Buying with Private Money
Pete Youngs, aka “Mr. Rehab”
By Pete Youngs
When buying a property, sometimes it is better to use other people’s money (OPM) rather than your own. This is actually how a lot of successful investors got their start. There are several different ways to do this, however the two most common are Hard Money Loans or Private Money Loans.
When using a hard money lender, you may have to pay points up front to get the loan, then a percentage rate of interest only payments until the property is sold or the term of the loan has been met. A typical example of this would be as follows. Using round figures, let’s say you borrowed $100,000 at 5 points and 13% interest for 1 year. You would have paid $5000 up front (5 points) and then 13% interest only payments until it’s paid off. Normally there isn’t pre-payment penalty for an early payoff. Also, the lender will typically only loan 65 to 70% of the Loan to Value (LTV) of the property to insure the money in case the loan defaults. The lender will loan based on the after repair value (ARV).
Private money loans are also based on about 65 to 70% of the properties ARV and, unless specified, will otherwise go for 12 months or less. These loans in my opinion are easier to get because more people can do private money than are in the business of hard money. Both hard and private money will secure a lien on the subject property to guarantee payment. While I said private money might be easier, let me share my opinion and clarify why.
Hard money lenders are “in the business” of loaning money and do it as a major income stream, and therefore charge points. A private money lender may do this less frequently and commonly charges a flat interest rate without points. Private money can be a person loaning money from a self-directed IRA or 401k and do it for a tax-free or tax-differed return on their investment.
Private money lenders might use a flat rate as well, commonly being about 10% interest only. This can build wealth quickly and at much higher dollar amounts than just your annual allowance. If someone is making ½ to 1% interest on their money, then the opportunity to make 10% and being secured with a property is a very appealing prospect. Private money may also come from other sources such as friends, relatives and business acquaintances. The rules for using self-directed IRA and 401k funds are stricter, so be sure to do your due diligence and discuss these restrictions with your plan’s custodian before taking any action.
As far as information on using a hard money lender, my suggestion is to join your local real estate investment association (also known as a REIA). They are the best source for new and seasoned investors alike and offer education as well as reliable contacts for hard money loans, mortgages, insurance, buyers, sellers, contractors and basically everything an investor on any level would need.
When choosing a REIA, I suggest that you find one that is a member of the National Real Estate Investors Association (National Reia). They are a nationwide governing body (a trade association) of investment clubs from all over the country. They make sure that all member groups meet strict ethical and moral standards – which in turn means that you are dealing with the best investor associations out there. I have been a personal supporter and member for over 20 years and attend their annual winter cruises (an vacation with an education…what a blast!) as well as the mid-year conferences to share new ideas and such.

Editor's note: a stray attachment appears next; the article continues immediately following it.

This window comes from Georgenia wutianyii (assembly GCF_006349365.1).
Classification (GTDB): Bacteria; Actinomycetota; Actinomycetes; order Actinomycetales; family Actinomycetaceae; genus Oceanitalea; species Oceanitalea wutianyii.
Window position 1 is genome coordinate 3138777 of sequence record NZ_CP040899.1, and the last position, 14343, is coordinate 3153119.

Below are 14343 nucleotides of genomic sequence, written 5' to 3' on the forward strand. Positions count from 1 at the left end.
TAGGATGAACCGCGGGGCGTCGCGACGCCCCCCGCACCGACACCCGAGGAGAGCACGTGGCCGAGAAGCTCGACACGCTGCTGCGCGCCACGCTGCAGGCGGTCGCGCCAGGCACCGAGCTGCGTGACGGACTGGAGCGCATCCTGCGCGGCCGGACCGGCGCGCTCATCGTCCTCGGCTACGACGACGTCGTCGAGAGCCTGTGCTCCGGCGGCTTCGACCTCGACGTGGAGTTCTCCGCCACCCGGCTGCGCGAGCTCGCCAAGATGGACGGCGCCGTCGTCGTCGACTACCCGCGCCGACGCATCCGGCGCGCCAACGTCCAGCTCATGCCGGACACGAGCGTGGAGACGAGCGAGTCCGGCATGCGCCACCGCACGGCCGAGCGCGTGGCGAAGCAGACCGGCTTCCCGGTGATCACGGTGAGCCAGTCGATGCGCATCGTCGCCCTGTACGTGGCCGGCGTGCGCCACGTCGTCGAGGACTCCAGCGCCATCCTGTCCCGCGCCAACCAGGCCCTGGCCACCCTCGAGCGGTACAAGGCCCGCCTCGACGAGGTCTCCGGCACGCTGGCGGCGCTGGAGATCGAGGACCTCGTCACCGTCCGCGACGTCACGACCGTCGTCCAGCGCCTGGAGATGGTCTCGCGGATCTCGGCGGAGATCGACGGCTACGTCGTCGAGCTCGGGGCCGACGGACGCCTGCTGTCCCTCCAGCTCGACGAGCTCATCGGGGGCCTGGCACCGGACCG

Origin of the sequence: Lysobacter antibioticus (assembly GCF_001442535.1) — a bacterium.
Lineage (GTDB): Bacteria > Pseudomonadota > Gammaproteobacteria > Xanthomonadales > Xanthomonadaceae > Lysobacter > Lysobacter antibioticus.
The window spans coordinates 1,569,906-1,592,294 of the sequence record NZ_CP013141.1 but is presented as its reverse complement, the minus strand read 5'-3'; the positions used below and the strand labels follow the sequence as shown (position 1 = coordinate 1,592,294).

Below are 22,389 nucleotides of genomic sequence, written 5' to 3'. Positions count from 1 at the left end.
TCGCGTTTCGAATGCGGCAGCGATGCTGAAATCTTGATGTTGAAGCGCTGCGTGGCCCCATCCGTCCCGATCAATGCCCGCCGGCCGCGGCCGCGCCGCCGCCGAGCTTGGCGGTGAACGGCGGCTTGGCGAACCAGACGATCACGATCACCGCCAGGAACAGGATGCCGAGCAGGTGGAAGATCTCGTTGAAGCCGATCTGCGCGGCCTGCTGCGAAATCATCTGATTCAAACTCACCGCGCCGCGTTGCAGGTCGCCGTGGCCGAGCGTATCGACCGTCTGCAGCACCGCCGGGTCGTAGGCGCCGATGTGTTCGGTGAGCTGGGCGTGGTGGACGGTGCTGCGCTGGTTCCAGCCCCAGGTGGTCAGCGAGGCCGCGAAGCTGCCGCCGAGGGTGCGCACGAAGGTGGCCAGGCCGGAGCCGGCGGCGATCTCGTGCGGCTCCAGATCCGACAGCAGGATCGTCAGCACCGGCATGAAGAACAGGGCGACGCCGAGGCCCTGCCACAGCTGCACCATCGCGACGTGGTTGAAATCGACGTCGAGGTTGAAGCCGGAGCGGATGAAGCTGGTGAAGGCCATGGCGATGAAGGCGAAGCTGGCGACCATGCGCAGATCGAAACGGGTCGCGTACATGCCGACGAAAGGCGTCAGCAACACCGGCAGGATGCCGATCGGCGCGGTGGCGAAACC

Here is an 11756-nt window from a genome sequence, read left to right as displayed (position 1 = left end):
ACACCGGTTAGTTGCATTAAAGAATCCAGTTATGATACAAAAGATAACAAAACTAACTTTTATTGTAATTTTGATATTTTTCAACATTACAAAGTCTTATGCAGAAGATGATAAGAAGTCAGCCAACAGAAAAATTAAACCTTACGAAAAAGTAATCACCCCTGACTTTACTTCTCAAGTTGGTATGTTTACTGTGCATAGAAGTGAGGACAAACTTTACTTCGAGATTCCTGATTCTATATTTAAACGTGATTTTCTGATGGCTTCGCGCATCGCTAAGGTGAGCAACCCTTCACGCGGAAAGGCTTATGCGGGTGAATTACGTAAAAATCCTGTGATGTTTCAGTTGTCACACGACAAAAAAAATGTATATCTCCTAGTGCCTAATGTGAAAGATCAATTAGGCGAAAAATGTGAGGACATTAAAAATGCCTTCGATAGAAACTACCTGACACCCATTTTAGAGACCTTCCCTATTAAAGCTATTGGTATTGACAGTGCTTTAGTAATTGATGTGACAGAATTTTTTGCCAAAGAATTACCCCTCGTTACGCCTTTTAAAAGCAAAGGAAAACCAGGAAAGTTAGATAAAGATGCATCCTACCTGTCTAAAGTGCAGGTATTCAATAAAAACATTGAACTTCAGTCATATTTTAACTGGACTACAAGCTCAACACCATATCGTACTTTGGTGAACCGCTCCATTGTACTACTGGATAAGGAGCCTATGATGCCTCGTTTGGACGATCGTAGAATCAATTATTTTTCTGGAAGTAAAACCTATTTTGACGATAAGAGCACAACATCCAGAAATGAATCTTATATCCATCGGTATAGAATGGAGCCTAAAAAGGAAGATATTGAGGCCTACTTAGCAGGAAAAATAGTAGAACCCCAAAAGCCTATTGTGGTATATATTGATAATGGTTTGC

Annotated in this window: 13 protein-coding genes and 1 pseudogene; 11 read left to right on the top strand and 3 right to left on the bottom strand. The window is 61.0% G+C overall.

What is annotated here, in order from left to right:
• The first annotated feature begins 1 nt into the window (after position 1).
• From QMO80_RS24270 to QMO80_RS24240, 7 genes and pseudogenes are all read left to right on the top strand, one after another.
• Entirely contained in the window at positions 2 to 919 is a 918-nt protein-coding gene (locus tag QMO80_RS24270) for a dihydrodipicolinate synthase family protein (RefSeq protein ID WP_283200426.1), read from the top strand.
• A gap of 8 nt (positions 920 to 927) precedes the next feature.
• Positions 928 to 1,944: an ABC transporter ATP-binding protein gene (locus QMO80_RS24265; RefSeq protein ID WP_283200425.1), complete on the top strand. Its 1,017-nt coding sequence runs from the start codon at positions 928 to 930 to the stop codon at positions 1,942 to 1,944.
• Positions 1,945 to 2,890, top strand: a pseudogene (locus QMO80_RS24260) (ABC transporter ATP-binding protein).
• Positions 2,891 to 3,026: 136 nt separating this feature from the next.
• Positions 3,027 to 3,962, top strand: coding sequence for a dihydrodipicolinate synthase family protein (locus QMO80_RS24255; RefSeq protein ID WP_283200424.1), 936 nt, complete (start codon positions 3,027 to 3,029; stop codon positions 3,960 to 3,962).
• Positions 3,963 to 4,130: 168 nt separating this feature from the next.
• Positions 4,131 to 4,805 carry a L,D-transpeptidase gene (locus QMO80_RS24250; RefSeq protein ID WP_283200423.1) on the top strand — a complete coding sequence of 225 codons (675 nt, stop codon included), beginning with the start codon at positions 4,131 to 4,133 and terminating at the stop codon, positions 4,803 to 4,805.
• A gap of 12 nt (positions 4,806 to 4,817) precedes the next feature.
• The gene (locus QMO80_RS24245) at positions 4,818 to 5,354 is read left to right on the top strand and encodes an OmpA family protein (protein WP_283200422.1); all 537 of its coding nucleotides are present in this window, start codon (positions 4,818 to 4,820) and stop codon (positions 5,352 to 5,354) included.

They also provide benefits and discounts such nationwide groups as Home Depot, Office Depot/Office Max and many more. Please visit NationalReia.org for more information.
Here are a few, but not all, of the requirements that need to be met to be considered for hard or private money loans nationwide:
Prospectus For Private Money Loans
- You MUST have the property under contract before applying! Otherwise there is no deal for prospective lenders to consider.
- The terms of the contract must be clearly stated in the offer. This includes purchase price and a specific closing date. Ex. 30 Days
- The after repair value (ARV) must be documented to show profit. This includes comparable sales and days on market till sold.
- If using a real estate agent, include listing document for details. Lender will need to know who pays commission affecting profit.
- All lenders require that renovation estimates be submitted. Profit potential cannot be determined without fix up costs.
- Our lender’s limit is 65% to 70% of the after repair value of house and is secured by placing a lien on subject property as collateral.
- The interest rate they receive is 10% interest only paid monthly. Unless specified otherwise, principal to be repaid in 12 months.
- The money used to purchase the property is sent to the seller. This is done to insure the money gets to the seller securing deal.
The basic guidelines above will give borrowers an idea of what they need before expecting to be considered for private money.
A common misconception is they hear “we loan money for deals” and immediately think it’s any deal. You can’t just contact a realtor and say Hey send me some deals, I have a money lender. First, we will but rarely fund properties listed with realtors. We buy wholesale deals not RETAIL. We focus on “fix and flip” deals so we get our money back quick and re loan it.
Always remember THE DEAL IS BASED ON THE INFO YOU PROVIDED before asking for a loan. The more you provide the better your chances.
Pete Youngs also known as “Mr. Rehab,” is a national speaker on rehabbing homes for up to 50% off. He does seminars and bus trips promoting his new training system called SWAT (Simple Ways And Techniques). He is contractor/investor of over 25 years. Click here to visit his website, PeteYoungs.com.